Quality Improvement Methods
41. Scatter Diagram
a. Definition: A two-axis graph is used to display values with the intent to quickly and visually determine if a relationship exists. Pairs of measures, such as price and quality or age and weight, can be plotted against one another to identify the direction and strength of the relationship between them. Statistical tools exist to quantify such correlations but often the relationships are evident from just looking at such a diagram. The Scatter Diagram is useful during a group discussions or brainstorming, along with other methods such as the fishbone diagram, to determine causes of problems and opportunities for improvement.
b. Literature: Many books and articles discuss scatter diagrams along with other quantitative tools for quality improvement.
- Quality Management for Organizational Excellence: Introduction to Total Quality (6th Edition) by David L. Goetsch and Stanley Davis (2009)
- Bamford, David R., and Richard W. Greatbanks. "The use of quality management tools and techniques: a study of application in everyday situations." International Journal of Quality & Reliability Management 22.4 (2005): 376-392.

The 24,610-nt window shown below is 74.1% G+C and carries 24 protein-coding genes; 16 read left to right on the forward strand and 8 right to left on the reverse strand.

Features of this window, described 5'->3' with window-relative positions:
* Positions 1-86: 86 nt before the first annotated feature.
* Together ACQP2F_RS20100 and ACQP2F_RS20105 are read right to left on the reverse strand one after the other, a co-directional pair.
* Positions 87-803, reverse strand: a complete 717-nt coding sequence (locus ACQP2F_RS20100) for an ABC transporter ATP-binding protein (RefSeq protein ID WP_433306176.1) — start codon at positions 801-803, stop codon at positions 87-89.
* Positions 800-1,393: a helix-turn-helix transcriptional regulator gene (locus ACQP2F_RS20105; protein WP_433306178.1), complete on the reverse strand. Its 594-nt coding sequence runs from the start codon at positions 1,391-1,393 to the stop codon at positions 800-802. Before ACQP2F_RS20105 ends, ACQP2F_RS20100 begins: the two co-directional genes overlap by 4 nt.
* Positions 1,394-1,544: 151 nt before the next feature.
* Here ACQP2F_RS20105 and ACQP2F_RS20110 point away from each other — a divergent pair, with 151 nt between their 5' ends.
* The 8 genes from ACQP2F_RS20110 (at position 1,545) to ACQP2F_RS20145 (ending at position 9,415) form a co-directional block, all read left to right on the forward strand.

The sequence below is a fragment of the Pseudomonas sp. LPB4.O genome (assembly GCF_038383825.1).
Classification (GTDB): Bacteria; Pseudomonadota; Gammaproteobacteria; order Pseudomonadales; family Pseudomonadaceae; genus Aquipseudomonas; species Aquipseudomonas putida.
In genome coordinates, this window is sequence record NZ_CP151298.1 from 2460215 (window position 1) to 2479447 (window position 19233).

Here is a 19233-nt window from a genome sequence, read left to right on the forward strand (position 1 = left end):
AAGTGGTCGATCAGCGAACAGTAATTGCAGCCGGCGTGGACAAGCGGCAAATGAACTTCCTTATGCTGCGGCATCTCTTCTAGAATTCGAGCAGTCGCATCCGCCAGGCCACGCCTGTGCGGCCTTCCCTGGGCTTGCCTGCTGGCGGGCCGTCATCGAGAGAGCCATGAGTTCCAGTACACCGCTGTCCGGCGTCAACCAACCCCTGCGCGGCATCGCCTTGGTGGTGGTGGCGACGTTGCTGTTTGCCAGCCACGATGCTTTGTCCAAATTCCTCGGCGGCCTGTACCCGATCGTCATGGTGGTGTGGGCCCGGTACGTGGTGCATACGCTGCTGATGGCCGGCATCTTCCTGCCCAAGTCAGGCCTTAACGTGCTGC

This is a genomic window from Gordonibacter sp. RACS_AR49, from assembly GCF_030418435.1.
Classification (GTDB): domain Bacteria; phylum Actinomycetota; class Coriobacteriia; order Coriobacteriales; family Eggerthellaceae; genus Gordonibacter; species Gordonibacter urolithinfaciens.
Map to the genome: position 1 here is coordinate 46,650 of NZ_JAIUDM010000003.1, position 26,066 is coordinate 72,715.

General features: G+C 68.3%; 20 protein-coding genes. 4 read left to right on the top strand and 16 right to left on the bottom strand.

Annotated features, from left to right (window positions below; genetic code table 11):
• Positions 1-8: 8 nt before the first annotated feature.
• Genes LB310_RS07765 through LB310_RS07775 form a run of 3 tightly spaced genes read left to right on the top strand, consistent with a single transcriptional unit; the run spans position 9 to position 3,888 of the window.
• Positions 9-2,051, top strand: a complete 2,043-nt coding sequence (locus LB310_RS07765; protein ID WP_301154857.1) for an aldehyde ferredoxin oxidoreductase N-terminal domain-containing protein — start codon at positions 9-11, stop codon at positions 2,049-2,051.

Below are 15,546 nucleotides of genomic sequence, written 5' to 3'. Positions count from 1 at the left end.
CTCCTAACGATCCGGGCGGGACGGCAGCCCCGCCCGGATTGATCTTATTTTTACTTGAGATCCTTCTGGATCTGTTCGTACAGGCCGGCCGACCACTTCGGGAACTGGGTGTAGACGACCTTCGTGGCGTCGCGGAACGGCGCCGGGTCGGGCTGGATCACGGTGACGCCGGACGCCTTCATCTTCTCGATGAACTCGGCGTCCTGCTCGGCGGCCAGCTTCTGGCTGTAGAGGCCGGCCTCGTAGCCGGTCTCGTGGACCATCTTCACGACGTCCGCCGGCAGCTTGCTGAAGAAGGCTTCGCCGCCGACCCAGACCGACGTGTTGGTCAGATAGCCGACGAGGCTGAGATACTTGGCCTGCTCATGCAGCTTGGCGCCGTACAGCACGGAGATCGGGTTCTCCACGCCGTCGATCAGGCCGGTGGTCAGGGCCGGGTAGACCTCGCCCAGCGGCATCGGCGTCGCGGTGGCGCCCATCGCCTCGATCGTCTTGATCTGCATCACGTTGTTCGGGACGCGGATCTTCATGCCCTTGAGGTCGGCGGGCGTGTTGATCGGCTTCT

- Reynard, Sue, ed. Scatter Plots: Plain & Simple. Oriel Incorporated, 1995.
1) Determine two measures in which you are interested. For example, incidents of a quality problem and another type of incident, such as use of a certain procedure. For this method, the data should be a range of values such as a count of the number of events or positive integer quantities. It is not as useful for continuous or binary data.
2) Gather data on occasions where the two measures are recorded.
3) Plot as an X-Y graph of data points as shown above. MS Excel will do the scatter plots.
4) Merely observe the relationship, if any, and consider what strength and direction for the relationship the data implies. In some cases there may be little or no relationship between the variables but that can also be useful information.
5) Optionally, calculate the statistical correlation to quantify the direction and certainty of the relationship.